COLUMBIA, Mo. — Perhaps love and marriage don’t go together like a horse and carriage after all. A new study finds that older Americans looking for love are latching onto a new trend that tempers the demands of a committed relationship, a phenomenon known as “Living Apart Together,” or “LAT.”
Spurred by a divorce rate that has doubled among this demographic since 1990, many older singles — often divorced or widowed — have taken on “an intimate relationship without a shared residence.” New research was conducted upon the increasingly popular relationship arrangement among those 50 years of age or older.
According to Jacquelyn Benson, a researcher at the University of Missouri who is entrenched in the topic, LAT has long been an established phenomenon in Europe. Only in recent years is the trend reaching the United States en masse.
“What has long been understood about late-in-life relationships is largely based on long-term marriage,” Benson explains in a release. With marriage rates amongst older Americans declining, she argues that “if more people— young and old, married or not— saw LAT as an option, it might save them from a lot of future heartache.”
LAT couples want independence, but should still discuss end-of-life care
For their study, Benson and another researcher interviewed adults who were at least 60 years of age and in committed relationships, yet didn’t live together. From their interactions with this demographic, the two researchers found that there were a number of motivating factors for a LAT-type relationship.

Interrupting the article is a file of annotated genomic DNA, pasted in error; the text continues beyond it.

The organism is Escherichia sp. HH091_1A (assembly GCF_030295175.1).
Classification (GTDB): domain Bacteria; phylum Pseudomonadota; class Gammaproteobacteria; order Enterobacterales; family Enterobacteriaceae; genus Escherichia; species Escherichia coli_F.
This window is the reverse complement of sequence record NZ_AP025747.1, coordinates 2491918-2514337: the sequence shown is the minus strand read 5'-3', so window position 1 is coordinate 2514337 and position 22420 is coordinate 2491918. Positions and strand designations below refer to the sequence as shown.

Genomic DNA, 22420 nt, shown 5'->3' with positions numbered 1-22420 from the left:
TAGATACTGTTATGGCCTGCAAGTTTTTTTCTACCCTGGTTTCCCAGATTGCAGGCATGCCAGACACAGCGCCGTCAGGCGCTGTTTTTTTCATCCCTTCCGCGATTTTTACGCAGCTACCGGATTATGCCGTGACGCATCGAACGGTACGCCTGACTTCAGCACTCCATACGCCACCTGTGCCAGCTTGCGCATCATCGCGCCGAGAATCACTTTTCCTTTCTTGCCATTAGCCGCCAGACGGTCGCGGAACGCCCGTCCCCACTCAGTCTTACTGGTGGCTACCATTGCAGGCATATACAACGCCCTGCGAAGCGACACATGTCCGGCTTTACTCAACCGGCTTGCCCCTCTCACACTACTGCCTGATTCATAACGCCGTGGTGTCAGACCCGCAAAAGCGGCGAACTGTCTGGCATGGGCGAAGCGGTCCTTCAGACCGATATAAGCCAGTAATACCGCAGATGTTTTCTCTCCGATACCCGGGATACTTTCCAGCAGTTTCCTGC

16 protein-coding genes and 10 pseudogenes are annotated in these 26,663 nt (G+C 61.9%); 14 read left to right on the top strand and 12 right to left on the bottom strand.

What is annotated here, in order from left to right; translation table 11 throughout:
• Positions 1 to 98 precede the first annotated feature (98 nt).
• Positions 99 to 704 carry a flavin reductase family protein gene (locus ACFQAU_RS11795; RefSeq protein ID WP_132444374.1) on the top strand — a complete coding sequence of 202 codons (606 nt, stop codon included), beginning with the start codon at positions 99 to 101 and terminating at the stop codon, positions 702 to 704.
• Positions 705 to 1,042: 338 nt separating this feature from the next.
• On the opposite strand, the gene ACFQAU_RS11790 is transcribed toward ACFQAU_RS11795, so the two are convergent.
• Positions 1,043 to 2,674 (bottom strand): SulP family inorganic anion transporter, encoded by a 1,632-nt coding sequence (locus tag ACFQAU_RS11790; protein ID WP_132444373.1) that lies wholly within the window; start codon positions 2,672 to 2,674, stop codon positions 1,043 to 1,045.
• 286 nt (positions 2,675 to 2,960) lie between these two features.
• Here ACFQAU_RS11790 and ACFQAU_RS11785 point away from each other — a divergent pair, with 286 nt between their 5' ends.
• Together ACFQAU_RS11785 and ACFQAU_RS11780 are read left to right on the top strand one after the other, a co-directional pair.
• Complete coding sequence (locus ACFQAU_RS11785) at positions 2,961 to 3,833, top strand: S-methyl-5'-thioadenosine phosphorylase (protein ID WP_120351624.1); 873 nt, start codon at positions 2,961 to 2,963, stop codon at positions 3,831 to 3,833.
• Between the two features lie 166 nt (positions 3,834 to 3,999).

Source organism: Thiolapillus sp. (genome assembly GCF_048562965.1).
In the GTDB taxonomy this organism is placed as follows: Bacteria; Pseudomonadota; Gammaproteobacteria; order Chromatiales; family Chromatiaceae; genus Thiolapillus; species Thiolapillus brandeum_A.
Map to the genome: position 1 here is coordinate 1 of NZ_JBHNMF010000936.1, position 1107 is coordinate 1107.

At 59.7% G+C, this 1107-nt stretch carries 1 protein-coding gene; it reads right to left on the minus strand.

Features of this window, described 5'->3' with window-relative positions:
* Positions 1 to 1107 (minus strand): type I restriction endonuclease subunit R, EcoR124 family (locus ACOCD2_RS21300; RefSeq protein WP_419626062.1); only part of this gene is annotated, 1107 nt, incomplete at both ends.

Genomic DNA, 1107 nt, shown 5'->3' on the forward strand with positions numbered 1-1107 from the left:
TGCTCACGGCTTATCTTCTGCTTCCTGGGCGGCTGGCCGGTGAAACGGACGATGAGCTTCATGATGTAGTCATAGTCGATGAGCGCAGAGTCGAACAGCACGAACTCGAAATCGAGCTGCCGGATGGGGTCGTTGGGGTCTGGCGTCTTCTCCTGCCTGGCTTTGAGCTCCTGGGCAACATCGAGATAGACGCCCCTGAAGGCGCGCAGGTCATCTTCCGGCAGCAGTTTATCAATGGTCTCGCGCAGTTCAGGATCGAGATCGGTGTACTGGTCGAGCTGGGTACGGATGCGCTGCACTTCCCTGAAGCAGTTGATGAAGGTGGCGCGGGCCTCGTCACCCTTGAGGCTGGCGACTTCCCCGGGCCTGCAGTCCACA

A major theme seemed to be independence— older couples wanted their family and finances to remain separate from their partner. A stigma revolving around living together and not being wed at an older age also played a factor; many expressed that describing their partner as a “boyfriend” or “girlfriend” would feel awkward.
Benson, who is continuing her research, points out how she hopes to help discover and resolve issues pertaining to LAT arrangements and late life imperatives, such as end-of-life planning and caregiving.
“Discussions about end-of-life planning and caregiving can be sensitive to talk about; however, LAT couples should make it a priority to have these conversations both as a couple and with their families,” she says. “Many of us wait until a crisis to address those issues, but in situations like LAT where there are no socially prescribed norms dictating behavior these conversations may be more important than ever.”
The study is published in the journal Family Relations.